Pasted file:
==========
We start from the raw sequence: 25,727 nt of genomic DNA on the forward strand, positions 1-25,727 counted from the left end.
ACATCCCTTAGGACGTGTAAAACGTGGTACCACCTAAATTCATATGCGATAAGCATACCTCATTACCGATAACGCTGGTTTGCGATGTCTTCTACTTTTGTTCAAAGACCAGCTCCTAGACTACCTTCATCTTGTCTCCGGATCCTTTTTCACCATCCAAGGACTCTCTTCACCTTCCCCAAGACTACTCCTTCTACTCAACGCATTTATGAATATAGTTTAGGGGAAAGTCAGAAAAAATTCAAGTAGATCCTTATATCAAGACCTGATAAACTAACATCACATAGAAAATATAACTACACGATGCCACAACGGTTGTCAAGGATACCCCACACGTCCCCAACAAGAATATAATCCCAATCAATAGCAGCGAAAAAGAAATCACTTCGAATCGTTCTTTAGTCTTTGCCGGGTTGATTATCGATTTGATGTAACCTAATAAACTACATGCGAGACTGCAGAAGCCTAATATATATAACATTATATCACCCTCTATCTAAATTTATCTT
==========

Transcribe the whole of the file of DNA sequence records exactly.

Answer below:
We start from the raw sequence: 25,727 nt of genomic DNA on the forward strand, positions 1-25,727 counted from the left end.
ACATCCCTTAGGACGTGTAAAACGTGGTACCACCTAAATTCATATGCGATAAGCATACCTCATTACCGATAACGCTGGTTTGCGATGTCTTCTACTTTTGTTCAAAGACCAGCTCCTAGACTACCTTCATCTTGTCTCCGGATCCTTTTTCACCATCCAAGGACTCTCTTCACCTTCCCCAAGACTACTCCTTCTACTCAACGCATTTATGAATATAGTTTAGGGGAAAGTCAGAAAAAATTCAAGTAGATCCTTATATCAAGACCTGATAAACTAACATCACATAGAAAATATAACTACACGATGCCACAACGGTTGTCAAGGATACCCCACACGTCCCCAACAAGAATATAATCCCAATCAATAGCAGCGAAAAAGAAATCACTTCGAATCGTTCTTTAGTCTTTGCCGGGTTGATTATCGATTTGATGTAACCTAATAAACTACATGCGAGACTGCAGAAGCCTAATATATATAACATTATATCACCCTCTATCTAAATTTATCTT